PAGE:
San Francisco SPCA

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The San Francisco SPCA (a Society for the Prevention of Cruelty to Animals) is an animal shelter, a spay/neuter clinic, and a full-service public animal hospital located in San Francisco.


The SFSPCA was founded on April 18, 1868 by a banker named James Sloan Hutchinson.[1] He intervened in the inhumane behavior of two men who were dragging a squealing boar off to market along the street's rough cobblestones. The incident moved Hutchinson to call together a group of fellow humanitarians to found The San Francisco SPCA. The SFSPCA is now the oldest U.S. animal welfare organization in the West.

After the 1906 San Francisco earthquake, the SFSPCA built horse troughs throughout the City to provide water for horses employed in rescue and rebuilding efforts. Plaques memorializing the troughs remain in place as of 2006.

Relation with San Francisco Animal Care & Control[edit]

In 1989, the SFSPCA ended its 100-year-old contract to provide animal control services to the city of San Francisco. The San Francisco Animal Care & Control Department (SFACC) was created as a governmental agency. The SFSPCA was then able to focus its resources on pioneering programs for homeless dogs and cats. In 1994, SPCA and SFACC were able to provide the "adoptable guarantee". The SFSPCA pledged to take as many cats and dogs from SFACC as possible to find them a new home, no matter how long it took.


The pact between The SFSPCA and San Francisco Animal Care and Control enabled animal advocates to implement a model that made San Francisco the first "no-kill city" in the United States. The SFSPCA will keep any cat or dog under its roof until a home is found for it. The only time an animal will be euthanized is if it is determined to be suffering medically or behaviorally.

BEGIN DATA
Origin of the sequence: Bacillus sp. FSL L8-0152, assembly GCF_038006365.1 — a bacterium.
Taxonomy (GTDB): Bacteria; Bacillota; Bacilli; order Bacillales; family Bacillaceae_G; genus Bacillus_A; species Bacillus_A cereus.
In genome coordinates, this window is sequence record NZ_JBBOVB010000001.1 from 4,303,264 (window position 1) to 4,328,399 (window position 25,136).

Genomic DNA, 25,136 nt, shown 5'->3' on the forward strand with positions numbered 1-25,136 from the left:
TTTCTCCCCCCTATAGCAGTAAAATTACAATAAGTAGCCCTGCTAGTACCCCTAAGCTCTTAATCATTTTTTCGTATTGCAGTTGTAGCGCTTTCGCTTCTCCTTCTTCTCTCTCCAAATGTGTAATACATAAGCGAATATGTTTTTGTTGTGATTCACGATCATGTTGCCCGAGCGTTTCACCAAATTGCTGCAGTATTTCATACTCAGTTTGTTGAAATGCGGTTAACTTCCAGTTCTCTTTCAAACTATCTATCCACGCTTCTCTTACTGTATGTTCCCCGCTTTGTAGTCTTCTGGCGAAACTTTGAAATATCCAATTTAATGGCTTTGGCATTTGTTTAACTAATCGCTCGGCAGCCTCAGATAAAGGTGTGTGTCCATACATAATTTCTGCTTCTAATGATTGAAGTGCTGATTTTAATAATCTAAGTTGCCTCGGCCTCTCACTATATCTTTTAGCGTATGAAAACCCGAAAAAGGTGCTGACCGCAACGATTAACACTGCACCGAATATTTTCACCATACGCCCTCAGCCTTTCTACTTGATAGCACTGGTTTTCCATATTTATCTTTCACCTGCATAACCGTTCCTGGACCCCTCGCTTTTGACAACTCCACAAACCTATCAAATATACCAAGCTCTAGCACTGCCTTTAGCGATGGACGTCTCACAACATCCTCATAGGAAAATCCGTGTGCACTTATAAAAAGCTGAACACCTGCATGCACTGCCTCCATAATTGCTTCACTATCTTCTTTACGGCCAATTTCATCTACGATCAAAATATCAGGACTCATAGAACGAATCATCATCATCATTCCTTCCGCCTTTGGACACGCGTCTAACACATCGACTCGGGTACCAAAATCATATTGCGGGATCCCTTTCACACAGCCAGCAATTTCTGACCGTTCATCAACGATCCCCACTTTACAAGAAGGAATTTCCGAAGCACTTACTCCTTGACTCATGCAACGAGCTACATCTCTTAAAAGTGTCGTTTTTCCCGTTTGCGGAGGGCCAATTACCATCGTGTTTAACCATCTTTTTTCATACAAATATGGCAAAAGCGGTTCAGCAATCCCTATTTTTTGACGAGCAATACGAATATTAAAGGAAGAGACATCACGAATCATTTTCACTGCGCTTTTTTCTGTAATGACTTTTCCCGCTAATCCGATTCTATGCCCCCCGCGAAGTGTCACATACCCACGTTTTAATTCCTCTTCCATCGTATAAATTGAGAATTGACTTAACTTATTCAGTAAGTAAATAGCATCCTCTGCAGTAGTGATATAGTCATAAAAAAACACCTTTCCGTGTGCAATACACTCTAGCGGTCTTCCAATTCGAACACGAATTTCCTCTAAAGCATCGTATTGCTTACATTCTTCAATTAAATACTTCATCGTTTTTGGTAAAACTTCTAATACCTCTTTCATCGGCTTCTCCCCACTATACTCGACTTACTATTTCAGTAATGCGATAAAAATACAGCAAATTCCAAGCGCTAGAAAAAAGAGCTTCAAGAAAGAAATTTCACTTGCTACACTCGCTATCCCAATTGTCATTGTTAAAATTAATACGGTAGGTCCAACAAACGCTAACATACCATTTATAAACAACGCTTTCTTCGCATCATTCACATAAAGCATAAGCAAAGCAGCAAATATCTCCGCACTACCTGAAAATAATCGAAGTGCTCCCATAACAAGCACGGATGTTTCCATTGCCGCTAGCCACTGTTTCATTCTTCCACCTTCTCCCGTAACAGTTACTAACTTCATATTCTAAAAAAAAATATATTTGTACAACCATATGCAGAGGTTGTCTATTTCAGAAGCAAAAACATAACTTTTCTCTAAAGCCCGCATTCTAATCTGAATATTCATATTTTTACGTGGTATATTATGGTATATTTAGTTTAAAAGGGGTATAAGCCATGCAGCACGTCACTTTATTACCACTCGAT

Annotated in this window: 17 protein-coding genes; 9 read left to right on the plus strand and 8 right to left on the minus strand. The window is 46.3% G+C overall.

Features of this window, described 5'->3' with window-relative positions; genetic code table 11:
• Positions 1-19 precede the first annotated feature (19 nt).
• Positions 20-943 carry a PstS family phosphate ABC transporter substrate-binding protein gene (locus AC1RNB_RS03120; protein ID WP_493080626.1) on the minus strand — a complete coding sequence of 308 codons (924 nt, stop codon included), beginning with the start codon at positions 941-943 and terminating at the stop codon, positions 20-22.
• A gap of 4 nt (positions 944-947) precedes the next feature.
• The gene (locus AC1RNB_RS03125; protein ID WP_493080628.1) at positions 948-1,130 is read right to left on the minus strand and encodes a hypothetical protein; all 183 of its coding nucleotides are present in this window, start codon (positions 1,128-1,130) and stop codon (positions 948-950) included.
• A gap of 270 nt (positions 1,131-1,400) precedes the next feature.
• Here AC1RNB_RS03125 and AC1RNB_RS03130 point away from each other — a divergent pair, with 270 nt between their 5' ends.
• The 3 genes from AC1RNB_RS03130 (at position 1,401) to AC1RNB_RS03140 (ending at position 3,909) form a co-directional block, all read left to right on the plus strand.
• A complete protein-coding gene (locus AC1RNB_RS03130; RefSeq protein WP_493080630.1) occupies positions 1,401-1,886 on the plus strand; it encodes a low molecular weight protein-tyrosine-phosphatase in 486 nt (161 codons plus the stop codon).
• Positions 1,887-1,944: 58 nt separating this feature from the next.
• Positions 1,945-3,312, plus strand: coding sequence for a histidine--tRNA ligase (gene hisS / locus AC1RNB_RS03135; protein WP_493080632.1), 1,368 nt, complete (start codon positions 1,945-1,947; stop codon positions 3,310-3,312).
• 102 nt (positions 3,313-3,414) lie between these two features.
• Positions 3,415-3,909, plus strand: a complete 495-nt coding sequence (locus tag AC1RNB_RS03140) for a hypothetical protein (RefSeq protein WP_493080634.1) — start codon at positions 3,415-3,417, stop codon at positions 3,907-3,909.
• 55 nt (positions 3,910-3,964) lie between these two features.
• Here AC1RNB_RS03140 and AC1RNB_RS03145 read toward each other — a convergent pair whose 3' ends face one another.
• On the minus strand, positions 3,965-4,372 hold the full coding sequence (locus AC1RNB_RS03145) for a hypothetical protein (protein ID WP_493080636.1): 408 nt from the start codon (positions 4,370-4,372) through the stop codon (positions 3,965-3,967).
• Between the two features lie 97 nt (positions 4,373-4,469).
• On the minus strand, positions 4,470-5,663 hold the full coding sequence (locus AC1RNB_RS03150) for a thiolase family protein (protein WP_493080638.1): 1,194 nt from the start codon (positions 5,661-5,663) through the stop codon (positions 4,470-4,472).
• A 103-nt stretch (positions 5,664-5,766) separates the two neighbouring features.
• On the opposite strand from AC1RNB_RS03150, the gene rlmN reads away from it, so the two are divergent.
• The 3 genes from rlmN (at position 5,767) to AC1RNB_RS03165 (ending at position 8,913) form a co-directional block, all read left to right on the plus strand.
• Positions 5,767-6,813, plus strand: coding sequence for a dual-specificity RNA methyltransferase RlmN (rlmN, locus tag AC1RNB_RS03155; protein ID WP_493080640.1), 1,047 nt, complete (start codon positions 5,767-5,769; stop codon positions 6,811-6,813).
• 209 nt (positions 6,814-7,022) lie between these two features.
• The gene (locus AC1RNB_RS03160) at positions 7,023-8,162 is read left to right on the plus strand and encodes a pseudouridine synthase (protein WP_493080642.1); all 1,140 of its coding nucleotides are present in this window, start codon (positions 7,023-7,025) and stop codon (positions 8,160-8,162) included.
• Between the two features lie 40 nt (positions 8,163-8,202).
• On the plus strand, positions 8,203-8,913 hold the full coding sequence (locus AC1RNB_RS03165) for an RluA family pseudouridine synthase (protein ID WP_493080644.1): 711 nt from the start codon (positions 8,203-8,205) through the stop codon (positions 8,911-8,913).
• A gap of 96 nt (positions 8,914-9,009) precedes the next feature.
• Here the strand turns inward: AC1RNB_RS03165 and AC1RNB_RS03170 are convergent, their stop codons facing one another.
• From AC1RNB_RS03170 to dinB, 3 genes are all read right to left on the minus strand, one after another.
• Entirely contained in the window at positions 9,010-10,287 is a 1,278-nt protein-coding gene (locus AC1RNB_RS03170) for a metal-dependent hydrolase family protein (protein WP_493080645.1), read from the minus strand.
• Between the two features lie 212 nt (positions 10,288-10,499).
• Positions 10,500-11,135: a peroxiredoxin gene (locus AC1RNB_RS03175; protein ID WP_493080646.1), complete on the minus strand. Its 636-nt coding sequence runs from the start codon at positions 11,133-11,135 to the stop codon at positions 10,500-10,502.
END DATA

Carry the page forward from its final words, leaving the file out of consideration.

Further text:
The model includes a set of tactics that, in combination, reduce the number of animals entering the shelter system and place most shelter animals in permanent homes. Some of these tactics are mobile adoption outreach units, aggressive early spay-neuter programs, medical treatment for treatable shelter animals, behavioral training in the shelter, training classes for the public, and structured adoption screening and matching.

In 1998, the San Francisco SPCA opened Maddie's Pet Adoption Center, a facility that houses dogs and cats in condominium-style rooms featuring accoutrements such as television sets, cat trees, toys, and live aquariums. The facility is named for the pet Miniature Schnauzer of PeopleSoft founder Dave Duffield, who concentrates his philanthropy in the animal welfare world via the private foundation Maddie's Fund. The adoption center is located at 250 Florida Street in San Francisco, and is open Monday – Friday from 1:00 pm to 7:00 pm, and Saturday and Sunday from 10:00 am to 6:00 pm. Dogs and cats are available for adoption.

Current programs and services[edit]

In January, 2009, the San Francisco SPCA opened The Leanne B. Roberts Animal Care Center, which now houses The SFSPCA’s veterinary services. It includes their nonprofit, full-service Veterinary Hospital, Spay/Neuter Clinic, Feral Fix Program and Shelter Medicine Program and Foster Care Program.

The San Francisco SPCA also partners with UniversalGiving, an online nonprofit organization to gather volunteers to help out in programs.

The Leanne Roberts Center is being funded entirely by private donors.

The hospital is located at 201 Alabama Street in San Francisco, and offers free client parking. The hospital is open 7 days a week from 8 am to 6 pm, offering full service appointments and emergency services.


The SF SPCA has been involved in several controversial issues. Some critics argue that the Society's "trap-neuter-release" approach to feral cat management can cause damage to bird life.[2] Others oppose the organization's support for off-leash recreation for dogs in federal park lands in the San Francisco Bay Area, arguing that they disturb wildlife and are unsafe for children.[3]


  1. ^ The San Francisco Society for the Prevention of Cruelty to Animals Marker Andrew Ruppenstein, Sacramento, California
  2. ^ Saving The Quail In San Francisco Hank Pellissier, San Francisco Chronicle
  3. ^ Barking up that same old tree Ilene Lelchuk, San Francisco Chronicle

External links[edit]